Referring now particularly to FIGS. 1-2, circuits 10 constructed according to the present invention are used to troubleshoot noise ingress at the return path frequencies (˜5 MHZ to ˜42 MHz) of a two-way CATV distribution system or circuit 16. The circuit 10 contains a frequency-selective filter 18 in the ˜5 MHZ to ˜42 MHZ return path bandwidth. Illustratively, filter 18 is a 35 MHZ low pass filter with an impedance at the corner frequency in the range of about 5Ω. When circuit 10 is connected to the input test point 20 of a selected return path amplifier 22 m, it heavily loads (5Ω plus the external load resistance 24 of 5Ω, for example) the return path at and below the filter 18 corner frequency. An illustrative loading would be 15 dB, for example. The CATV system technician observes the result using an ingress-measuring return path analyzer 26 such as, for example, the Trilithic, Inc. model 9580 return path analyzer or its equivalent. If connecting the circuit 10 causes the measured ingress to decrease, then the source of the ingress is further downstream in the CATV system 16, “downstream” meaning away from the CATV system 16 head end 30. If connecting the circuit 10 does not cause the measured ingress to decrease, then the source of the ingress is upstream in the CATV system 16, “upstream” meaning toward the CATV system 16 head end 30. By proceeding down the line of return path amplifiers . . . ; 22 l, 22 m, 22 n . . . and then proceeding through the subscriber taps . . . , 32 l, 32 m, 32 n, . . . connected between the selected return path amplifiers 22 m, 22 n, the technician isolates the ingress noise source.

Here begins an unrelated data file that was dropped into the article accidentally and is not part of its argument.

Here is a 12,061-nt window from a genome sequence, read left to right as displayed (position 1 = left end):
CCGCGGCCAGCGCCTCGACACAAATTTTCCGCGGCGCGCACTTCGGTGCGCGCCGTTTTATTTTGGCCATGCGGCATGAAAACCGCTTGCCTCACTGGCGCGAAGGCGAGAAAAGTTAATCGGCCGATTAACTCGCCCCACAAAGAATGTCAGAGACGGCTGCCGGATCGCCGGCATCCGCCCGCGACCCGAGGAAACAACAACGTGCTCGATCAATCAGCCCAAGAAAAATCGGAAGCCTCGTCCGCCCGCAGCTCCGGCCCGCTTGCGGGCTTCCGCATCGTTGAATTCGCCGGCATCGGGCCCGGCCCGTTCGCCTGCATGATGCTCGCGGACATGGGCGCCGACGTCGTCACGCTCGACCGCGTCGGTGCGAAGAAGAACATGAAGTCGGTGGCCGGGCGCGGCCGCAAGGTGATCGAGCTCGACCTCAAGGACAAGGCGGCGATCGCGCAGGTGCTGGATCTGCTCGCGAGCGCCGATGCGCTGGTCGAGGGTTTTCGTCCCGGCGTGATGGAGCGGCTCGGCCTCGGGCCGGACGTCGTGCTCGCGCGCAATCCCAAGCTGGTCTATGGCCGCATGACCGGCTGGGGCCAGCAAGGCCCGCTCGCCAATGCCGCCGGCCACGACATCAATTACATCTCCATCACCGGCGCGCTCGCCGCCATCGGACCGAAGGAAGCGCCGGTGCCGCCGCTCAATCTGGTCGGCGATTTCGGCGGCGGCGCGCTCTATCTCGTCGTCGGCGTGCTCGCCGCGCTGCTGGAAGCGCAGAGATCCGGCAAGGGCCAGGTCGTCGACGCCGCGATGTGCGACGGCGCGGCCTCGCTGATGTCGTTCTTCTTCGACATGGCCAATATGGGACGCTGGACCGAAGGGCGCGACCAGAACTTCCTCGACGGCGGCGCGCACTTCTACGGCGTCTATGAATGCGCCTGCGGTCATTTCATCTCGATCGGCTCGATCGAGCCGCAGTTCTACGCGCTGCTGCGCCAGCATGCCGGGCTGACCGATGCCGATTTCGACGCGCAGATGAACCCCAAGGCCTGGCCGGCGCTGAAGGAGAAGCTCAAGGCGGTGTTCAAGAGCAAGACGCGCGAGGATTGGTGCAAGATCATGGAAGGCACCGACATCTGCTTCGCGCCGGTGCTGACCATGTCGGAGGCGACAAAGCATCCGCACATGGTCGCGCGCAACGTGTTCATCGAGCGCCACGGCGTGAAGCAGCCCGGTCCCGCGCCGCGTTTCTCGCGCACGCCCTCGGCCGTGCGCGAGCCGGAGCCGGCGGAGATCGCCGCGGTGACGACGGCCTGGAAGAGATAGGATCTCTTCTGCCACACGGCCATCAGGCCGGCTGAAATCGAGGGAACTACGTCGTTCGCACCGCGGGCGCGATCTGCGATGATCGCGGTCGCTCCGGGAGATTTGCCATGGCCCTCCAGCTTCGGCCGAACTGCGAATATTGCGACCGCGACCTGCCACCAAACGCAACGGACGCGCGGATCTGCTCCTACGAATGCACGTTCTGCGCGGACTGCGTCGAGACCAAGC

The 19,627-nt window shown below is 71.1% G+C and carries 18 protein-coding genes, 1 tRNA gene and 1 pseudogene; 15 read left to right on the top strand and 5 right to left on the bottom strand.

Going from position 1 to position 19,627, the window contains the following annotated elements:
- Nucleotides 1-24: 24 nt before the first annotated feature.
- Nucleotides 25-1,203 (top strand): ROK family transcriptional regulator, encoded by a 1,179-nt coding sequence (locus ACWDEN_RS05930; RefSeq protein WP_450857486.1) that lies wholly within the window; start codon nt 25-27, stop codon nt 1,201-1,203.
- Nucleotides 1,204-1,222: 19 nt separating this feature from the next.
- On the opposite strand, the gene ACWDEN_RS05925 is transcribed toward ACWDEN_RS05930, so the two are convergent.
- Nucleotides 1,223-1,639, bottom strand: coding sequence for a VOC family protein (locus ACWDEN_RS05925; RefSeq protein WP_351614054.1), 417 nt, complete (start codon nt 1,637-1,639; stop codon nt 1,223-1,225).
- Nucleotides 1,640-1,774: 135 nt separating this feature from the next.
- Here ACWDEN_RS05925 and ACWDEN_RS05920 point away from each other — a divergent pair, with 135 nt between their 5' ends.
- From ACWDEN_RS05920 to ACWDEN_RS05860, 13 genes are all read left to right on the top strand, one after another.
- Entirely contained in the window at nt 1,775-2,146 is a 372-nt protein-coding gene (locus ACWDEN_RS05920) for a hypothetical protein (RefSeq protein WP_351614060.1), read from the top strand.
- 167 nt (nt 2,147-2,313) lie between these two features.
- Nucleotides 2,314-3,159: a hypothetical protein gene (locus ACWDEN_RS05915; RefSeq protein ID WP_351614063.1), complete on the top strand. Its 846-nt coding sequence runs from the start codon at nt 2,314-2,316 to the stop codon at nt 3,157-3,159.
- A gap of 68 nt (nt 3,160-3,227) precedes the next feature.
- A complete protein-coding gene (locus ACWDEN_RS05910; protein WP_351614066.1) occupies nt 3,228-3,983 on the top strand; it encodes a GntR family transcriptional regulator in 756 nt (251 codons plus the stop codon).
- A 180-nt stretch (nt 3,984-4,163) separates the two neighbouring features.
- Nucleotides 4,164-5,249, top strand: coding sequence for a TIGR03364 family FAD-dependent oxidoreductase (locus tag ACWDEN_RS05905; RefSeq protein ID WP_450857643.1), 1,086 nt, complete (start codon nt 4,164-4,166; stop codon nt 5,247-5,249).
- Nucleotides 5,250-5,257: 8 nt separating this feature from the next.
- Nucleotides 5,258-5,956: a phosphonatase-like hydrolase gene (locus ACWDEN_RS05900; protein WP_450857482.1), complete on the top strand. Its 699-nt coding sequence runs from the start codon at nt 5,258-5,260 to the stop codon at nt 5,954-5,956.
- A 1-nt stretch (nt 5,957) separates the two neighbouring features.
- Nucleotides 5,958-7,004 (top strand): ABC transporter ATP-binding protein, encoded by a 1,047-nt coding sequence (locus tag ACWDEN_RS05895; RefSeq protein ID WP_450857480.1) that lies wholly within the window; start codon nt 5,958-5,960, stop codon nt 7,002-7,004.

As previously noted, filter 18 is a low pass filter having a corner frequency in the return path frequency bandwidth. It has a low characteristic impedance in the range of a few ohms in that bandwidth, but presents a relatively higher impedance, for example, in the 150Ω range, in the forward path frequency bandwidth typically ˜50 MHz-˜700 MHz. Filter 18 is terminated in its characteristic impedance 24 to the return path bandwidth. Circuit 10 is equipped with a shunt-type input connector 38 that permits circuit 10 to be connected directly to the coaxial CATV system 16 cable 34 where the cable 34 enters the amplifier . . . , 22 l, 22 m, 22 n, . . . housings. This type of connector is currently in common use in a test probe assembly often referred to as an “SPD” and available from several different sources.